Friday, December 28, 2007

He Must Have Missed Mister Magoo in the Part

Big load of snow today, beginning in the morning, continuing into the afternoon. Heavy, wet snow, the sort that inspires death in snow shovelers, and makes snowmen easier to make. Lilly was out in the late afternoon, as I risked death on the driveway, making a three-tiered snow figure. She managed to construct one tall as she is.

Abdomen, thorax, head. It never occurred to me until I lived in Japan that there was any other way to building a snowman -- mostly theoretical knowledge, anyway, growing up in South Texas -- but in Japan, snowmen are typically two balls. Perhaps it is because Japan is a crowded place, with only room enough for two.

Today's snow covered barren ground. Back on the 22nd, what we had before began melting, and was not much replaced on the windy, bitter day that was the 23rd. I took Lilly to the Metropolis Performing Arts Center in Arlington Heights on the 22nd, when it was actually pleasant to walk around a little in that suburban downtown, for a matinee of A Christmas Carol. Time, I figured, to introduce her to that component of modern Christmas. What would 21st-century North American Christmases be with Victorian innovations? Hardly the holiday that we know.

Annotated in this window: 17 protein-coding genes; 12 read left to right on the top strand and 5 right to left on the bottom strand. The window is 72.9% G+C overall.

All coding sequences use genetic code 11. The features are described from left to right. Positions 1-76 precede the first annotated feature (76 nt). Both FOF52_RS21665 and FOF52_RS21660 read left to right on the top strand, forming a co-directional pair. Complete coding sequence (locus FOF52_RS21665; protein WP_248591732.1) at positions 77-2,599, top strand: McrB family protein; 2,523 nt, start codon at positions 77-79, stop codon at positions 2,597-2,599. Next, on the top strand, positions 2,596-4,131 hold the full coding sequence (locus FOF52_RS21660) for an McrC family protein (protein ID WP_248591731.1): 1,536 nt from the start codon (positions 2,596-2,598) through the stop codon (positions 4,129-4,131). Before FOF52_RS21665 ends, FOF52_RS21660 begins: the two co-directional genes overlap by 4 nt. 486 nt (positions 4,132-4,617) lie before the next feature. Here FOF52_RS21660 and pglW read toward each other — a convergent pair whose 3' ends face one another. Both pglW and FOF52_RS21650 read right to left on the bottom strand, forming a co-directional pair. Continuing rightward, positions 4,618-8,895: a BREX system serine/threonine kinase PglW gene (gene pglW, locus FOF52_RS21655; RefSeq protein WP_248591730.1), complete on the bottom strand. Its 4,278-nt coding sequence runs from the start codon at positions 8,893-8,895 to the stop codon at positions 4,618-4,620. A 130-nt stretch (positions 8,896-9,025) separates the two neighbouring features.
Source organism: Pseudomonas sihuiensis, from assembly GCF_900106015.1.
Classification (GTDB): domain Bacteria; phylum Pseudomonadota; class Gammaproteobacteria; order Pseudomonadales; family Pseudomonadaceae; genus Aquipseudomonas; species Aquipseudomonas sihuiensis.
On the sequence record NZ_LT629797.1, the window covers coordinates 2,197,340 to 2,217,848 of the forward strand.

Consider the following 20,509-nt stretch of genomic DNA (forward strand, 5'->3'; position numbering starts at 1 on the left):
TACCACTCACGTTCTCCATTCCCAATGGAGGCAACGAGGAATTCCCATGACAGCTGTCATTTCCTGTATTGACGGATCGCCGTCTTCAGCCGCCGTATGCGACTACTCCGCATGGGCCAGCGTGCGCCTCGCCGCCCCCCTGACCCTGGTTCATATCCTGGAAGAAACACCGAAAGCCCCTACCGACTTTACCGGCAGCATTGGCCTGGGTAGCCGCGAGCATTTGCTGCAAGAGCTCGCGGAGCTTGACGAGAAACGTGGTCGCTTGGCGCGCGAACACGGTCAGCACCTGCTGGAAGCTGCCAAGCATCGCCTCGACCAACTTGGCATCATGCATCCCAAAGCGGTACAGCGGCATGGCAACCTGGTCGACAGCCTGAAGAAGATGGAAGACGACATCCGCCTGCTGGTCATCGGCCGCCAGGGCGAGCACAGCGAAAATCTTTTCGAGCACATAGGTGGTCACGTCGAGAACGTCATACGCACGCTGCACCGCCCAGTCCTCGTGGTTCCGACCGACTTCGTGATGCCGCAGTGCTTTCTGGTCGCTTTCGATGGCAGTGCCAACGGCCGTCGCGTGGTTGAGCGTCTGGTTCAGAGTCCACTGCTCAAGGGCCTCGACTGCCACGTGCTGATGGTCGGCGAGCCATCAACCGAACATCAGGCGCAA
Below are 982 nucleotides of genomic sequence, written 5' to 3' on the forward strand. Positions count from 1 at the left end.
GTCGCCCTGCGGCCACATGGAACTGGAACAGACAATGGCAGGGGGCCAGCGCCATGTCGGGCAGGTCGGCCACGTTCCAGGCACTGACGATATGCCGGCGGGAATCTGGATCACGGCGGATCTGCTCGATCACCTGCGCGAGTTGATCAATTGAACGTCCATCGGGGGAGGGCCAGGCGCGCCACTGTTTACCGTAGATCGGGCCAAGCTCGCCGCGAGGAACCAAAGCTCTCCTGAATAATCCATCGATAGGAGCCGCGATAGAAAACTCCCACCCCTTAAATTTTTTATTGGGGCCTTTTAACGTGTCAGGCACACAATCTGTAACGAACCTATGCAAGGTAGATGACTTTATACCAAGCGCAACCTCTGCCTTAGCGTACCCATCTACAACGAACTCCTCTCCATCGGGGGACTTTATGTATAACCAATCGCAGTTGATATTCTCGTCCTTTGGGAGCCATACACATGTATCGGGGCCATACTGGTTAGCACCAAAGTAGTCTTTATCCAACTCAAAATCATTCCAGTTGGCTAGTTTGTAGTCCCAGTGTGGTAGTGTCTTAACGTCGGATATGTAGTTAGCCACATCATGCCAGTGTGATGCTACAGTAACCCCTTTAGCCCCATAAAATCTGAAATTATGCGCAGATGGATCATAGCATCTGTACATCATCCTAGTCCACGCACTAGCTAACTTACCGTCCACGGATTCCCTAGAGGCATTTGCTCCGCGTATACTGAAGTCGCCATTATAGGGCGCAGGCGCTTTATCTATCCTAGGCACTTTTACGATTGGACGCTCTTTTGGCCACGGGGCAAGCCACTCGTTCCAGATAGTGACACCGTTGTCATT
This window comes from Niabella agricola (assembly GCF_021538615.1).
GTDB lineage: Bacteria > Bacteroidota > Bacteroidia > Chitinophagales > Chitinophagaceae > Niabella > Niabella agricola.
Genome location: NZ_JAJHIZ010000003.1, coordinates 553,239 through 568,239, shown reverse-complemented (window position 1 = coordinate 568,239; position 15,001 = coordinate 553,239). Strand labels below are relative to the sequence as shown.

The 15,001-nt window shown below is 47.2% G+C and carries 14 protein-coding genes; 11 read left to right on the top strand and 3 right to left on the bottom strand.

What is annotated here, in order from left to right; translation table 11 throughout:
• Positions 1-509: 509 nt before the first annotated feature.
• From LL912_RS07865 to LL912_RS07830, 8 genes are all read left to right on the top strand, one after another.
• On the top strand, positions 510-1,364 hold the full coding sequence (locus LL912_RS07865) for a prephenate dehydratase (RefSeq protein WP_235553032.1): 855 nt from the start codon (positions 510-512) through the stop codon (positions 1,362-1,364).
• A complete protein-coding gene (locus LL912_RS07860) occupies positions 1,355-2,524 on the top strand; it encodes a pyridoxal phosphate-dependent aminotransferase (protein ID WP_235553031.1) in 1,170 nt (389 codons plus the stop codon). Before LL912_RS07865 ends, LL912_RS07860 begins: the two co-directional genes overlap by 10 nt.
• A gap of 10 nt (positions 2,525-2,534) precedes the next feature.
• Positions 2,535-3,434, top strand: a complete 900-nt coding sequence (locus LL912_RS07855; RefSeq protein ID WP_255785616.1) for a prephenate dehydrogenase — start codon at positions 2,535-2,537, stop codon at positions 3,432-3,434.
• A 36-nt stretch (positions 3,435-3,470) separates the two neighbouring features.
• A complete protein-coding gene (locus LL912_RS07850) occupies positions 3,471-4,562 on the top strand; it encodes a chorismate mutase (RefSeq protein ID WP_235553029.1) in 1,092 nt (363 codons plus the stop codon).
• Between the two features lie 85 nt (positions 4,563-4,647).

Not quite the caliber of a Goodman Theatre production, but a fine cast all the same. The fellow who played Scrooge had the part down cold, as anyone who plays that part must, lest the show fail completely. Something wrong in the way the sound was handled made it hard to hear the ghosts of Christmas past and present, however, which was odd, since the theater isn't that large.

As we were returning to the parking garage, I overheard a man say to the woman he was with, "It was better this year, now that I know the story." He looked like he was about 10 years older than I am, maybe even 60, but from his voice I'd say that he grew up completely within the realm of the English language, North American variety, and didn't have any particular impairment. Just an ordinary middle-aged fellow. So how could he not know the story, at least in outline? Didn't he at least see the Mister Magoo version as a kid? Maybe A Christmas Carol isn't quite the Christmas standard it seems to me.



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